After twenty years my husband knows better than to ask me where I dine when I’m traveling solo. I eat take-out in my hotel room or in a vacant conference room. I do not eat in public places alone. I don’t even like spending time in coffee shops alone, though I can manage for brief periods as long as I know a friend will be joining me shortly. This phobia can probably be traced back to my sophomore year in high school. My closest friends ate during a different lunch period, and my only lunch buddy developed an eating disorder. When she fasted, my choices were fasting too or eating alone in a cafeteria packed with six hundred kids. For me, eating alone was the scarlet letter of social failure. Never again, I swore.

Last week I was facilitating the support group for parents of “diverse learners” at Sam’s school, and every parent save one admitted that his or her child eats in the hallway. Alone. First one parent hesitantly confessed, and then more and more people chimed in. I was astonished, because fewer than half the parents identify their children on the spectrum. Several children suffer from social anxiety, some from AD/HD, a couple from physical disabilities severe enough to discombobulate their peers, one from bipolar disorder . . . Every one of these children eats alone.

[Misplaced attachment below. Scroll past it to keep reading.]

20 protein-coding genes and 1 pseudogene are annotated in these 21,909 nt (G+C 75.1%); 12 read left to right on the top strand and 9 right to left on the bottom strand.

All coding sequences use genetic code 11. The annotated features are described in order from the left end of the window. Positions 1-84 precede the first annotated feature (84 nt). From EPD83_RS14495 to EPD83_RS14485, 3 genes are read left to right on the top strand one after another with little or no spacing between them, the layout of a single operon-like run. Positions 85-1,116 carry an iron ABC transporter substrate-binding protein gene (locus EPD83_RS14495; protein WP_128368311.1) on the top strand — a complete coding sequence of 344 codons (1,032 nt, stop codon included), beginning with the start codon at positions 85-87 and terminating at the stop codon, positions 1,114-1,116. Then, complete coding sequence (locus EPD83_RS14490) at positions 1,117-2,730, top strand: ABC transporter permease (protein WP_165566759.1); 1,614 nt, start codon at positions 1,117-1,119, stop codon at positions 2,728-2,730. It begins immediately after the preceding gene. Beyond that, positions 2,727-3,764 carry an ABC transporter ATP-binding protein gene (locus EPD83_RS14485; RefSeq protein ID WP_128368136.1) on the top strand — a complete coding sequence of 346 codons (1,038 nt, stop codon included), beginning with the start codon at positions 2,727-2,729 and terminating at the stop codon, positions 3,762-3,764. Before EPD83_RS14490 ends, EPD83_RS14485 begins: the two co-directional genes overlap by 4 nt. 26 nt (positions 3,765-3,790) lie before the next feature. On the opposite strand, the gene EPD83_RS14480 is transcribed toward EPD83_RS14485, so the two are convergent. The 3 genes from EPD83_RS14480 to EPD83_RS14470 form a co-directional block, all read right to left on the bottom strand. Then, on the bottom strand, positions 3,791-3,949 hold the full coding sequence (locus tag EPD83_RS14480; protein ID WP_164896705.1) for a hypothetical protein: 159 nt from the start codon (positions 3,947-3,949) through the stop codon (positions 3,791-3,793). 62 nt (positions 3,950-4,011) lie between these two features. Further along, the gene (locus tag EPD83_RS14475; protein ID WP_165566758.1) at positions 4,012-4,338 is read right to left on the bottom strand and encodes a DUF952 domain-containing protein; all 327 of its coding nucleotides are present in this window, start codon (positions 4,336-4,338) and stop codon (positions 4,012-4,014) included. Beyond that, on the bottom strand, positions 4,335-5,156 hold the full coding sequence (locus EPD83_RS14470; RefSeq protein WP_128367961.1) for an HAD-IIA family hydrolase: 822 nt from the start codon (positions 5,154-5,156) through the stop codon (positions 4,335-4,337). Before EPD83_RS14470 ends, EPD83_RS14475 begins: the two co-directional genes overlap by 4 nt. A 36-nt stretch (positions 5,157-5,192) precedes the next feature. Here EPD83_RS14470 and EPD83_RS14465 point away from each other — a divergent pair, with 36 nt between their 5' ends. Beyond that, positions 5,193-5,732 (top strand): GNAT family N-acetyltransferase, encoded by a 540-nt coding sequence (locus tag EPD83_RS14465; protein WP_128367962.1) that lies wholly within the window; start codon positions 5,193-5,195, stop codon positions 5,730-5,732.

One parent wondered if we could gather the kids together; help them find each other. Good idea, yes? The parents all thought so, and I went home with plans to contact the assistant principal for help identifying a room.

The AP did not share my enthusiasm. What about the kids, she wondered? Perhaps they want the downtime to regroup. Perhaps they have nothing in common. Perhaps they are FINE. Fine had never occurred to me.

I asked Sam if she would prefer to continue eating in the hall, or if she would prefer to eat in a quiet room with a small group of kids. She prefers the hallway and her own silence.

I am not saying that all of the other students are content with this setup. Such an assertion would be presumptuous. I am saying, though, that we are presumptuous in assuming we have a problem. For some of these students, perhaps it is. For others, no. I have trouble imagining that anyone would choose to eat alone, publicly, but this is my issue. Maybe the same holds for some of the other parents. Before creating a solution, I am reminded once again, we need to ask the students if they want one.